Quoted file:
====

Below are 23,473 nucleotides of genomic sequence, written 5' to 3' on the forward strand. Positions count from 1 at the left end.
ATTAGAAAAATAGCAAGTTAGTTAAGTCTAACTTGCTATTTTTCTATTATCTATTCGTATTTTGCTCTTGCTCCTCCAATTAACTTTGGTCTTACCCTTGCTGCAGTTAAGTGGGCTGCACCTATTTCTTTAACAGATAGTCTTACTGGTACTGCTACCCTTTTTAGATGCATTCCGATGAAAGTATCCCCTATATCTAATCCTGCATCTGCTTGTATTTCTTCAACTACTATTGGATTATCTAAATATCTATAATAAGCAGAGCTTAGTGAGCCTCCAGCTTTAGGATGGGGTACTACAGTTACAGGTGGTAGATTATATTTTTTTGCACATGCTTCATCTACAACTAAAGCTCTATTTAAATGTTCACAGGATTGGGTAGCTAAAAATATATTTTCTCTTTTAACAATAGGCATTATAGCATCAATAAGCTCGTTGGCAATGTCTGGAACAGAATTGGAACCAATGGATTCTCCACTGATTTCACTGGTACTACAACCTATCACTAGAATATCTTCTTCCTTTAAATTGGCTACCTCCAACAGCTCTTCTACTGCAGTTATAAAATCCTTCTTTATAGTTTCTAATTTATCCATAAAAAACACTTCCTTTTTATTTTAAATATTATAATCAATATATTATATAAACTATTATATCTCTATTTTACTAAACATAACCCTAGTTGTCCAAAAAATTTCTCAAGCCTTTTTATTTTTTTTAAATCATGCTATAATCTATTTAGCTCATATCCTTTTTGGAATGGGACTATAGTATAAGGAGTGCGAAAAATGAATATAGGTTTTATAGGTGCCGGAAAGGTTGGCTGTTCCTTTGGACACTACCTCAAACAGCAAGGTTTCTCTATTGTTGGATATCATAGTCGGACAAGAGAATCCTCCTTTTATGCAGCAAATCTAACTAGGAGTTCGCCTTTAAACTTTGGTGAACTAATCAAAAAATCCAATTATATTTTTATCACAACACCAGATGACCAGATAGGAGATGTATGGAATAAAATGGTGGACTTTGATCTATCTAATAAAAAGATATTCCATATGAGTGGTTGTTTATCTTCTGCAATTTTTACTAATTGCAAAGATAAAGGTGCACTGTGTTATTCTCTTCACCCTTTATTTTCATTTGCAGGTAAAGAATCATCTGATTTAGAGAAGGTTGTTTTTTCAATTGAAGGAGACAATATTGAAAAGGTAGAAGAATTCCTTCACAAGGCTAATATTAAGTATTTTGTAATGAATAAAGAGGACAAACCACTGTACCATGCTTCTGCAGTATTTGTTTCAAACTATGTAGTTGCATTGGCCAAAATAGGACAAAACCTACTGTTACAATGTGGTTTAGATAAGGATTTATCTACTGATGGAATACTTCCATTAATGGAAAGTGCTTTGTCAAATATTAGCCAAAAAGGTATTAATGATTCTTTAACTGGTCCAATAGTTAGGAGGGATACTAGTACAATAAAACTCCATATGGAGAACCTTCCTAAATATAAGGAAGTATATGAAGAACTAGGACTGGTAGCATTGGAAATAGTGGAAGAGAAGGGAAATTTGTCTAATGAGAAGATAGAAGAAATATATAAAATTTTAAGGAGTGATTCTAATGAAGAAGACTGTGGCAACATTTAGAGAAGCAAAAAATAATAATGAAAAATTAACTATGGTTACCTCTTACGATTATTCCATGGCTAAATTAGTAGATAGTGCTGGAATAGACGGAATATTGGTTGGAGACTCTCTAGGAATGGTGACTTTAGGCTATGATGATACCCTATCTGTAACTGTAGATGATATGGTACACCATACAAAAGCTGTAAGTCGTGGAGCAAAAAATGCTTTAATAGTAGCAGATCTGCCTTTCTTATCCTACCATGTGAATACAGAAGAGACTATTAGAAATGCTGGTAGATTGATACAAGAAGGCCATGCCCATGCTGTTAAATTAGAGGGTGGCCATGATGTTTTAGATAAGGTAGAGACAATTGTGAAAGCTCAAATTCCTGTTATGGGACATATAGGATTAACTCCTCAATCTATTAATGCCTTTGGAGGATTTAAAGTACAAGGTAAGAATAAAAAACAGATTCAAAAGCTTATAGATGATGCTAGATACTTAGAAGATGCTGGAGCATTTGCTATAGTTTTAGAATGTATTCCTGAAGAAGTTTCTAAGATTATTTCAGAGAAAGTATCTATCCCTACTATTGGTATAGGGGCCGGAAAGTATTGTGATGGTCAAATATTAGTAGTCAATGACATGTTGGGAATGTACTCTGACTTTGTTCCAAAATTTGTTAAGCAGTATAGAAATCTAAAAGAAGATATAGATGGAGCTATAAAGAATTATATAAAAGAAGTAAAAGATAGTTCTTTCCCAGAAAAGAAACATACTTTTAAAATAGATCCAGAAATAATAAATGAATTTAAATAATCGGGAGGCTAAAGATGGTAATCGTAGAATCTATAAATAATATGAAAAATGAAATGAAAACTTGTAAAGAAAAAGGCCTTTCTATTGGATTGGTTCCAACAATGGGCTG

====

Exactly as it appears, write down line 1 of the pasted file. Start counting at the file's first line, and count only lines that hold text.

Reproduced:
Below are 23,473 nucleotides of genomic sequence, written 5' to 3' on the forward strand. Positions count from 1 at the left end.